“Patriotism” and “sovereignty” are now dirty words.
That’s what one Washington Post editor said in response to President Donald Trump’s United Nations speech on Tuesday.
“America is governed by Americans. We reject the ideology of globalism, and we embrace the doctrine of patriotism,” Trump said during the speech.
Trump also said: “We will never surrender America’s sovereignty to an unelected, unaccountable, global bureaucracy.”
Karen Attiah, The Washington Post’s global opinions editor, responded angrily.
Chilling to hear Trump use “sovereignty” and “patriotism” as dogwhistles in his #UNGA speech.
Gives rhetorical ammunition for the nationalistic parties around the world who want to keep immigrants and refugees out.
— Karen Attiah (@KarenAttiah) September 25, 2018
It’s incredible to see these once unchallenged concepts, embraced by Americans across the political spectrum, now turned into something ugly and worthy of condemnation.
In many ways, the protection of our liberty stems from national sovereignty, a fact boldly stated in the Declaration of Independence. The just powers of government derive from the “consent of the governed,” not a vague global system.
“We the people of the United States” is more than a slogan. It defines the American way of life, declaring that the people are sovereign as a national unit, under a federal system.
In America, the people rule. If not, then who? Kings? Limitless international bodies?
To denounce the idea of sovereignty is to attack America as she has always understood herself—certainly, the constitutional government that has provided the basis for our liberty for over two centuries.
The very fact that concepts like sovereignty and patriotism are no longer universally accepted shows the current challenge placed before Americans and other peoples in 2018.
As our national identity and attachment breaks down, what is left in its wake?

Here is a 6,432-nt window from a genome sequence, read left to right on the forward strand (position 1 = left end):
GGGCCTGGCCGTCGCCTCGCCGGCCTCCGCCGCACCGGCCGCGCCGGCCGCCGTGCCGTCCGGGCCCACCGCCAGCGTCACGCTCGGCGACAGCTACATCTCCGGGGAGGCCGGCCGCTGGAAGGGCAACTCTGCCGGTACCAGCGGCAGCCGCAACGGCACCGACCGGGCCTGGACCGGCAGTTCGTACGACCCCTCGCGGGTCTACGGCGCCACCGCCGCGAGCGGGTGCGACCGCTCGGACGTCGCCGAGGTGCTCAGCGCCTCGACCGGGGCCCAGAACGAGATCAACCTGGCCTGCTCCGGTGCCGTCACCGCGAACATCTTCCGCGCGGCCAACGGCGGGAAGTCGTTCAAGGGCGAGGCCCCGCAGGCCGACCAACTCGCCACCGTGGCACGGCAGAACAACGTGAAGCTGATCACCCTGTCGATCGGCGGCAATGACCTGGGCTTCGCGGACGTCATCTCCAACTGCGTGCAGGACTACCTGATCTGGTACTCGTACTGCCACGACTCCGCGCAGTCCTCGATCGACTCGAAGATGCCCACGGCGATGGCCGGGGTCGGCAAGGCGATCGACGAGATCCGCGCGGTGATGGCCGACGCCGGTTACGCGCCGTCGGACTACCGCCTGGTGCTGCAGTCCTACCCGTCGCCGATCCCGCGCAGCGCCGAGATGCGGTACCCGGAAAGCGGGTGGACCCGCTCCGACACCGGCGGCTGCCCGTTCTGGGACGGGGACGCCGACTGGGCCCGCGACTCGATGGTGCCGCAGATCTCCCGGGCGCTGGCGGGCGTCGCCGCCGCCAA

Being a “citizen of the world” will never suffice. Placing power in the hands of an international elite is hardly conducive to upholding the interests and the rights of the people, no matter what nation they live in.
As President Theodore Roosevelt noted in his famous “Man in the Arena” speech, citizens of the world hardly make good citizens and neighbors.
“The man who says that he does not care to be a citizen of any one country, because he is the citizen of the world, is in fact usually an exceedingly undesirable citizen of whatever corner of the world he happens at the moment to be in,” Roosevelt said.
The loss of patriotism and national sovereignty hardly leads to a free and peaceful brotherhood of man. Instead it leaves a void, a lack of attachment that leads to unseemly or tyrannical ends.
Identity politics emerges from this void. People rally to their ethnic tribe rather than their country or their unique political and historical traditions.
It’s no wonder we’ve seen the rise of the hard left and the alt-right, who both feed off of the breakdown of genuine patriotism.
If we want to make sure that America remains a great and united country in the future, we must do a better job of defending our way of life, as Trump did in his U.N. speech.
This starts by doing a better job of educating young people about what our country is about and defending the foundational ideas that made America great to begin with.
Informed patriotism is what we want, as President Ronald Reagan said in his farewell address to the nation.
Conservatives must do a better job of taking up Reagan’s call to pass on the ideas and cultural inheritance of our civilization. They are daily under attack, both figuratively and literally, and they offer a better way forward than yet another version of tribalistic identity politics.
In the last half-century, we’ve seen a concerted effort by the left to appropriate American cultural and education institutions. But as the American elite turned to the ethos of postmodernism, multiculturalism, and hyphenated Americanism, the path was paved for identity politics to spiral out of control.
The United States has survived bad policy, it has survived bad presidents, it has survived moribund economic circumstances, but it will not survive the disintegration of patriotism, the Americanism that sustains it and glues it together.
To avoid nativism and ethno-nationalism—a philosophical dead end for a country like the United States, which has blended cultures and ethnicities since the time of its founding—we must commit ourselves to Americanism, to patriotism.
This is especially important in an age of atomism when an understanding of the past has worn thin, and when cultural and civic value are under siege.
America is not a perfect country, but it is a great one. Given its overwhelming success and its profound role in the world, it shouldn’t be impossible or difficult to defend the ideas that made it great or the great men and women, empowered by those ideas, who brought us to where we are today.
Academia and the elite media don’t understand this, but the American people generally do.
In an age of rapid demographic and economic transformation, Reagan’s informed patriotism is needed now more than even if we want the 21st century to be the “American century” too.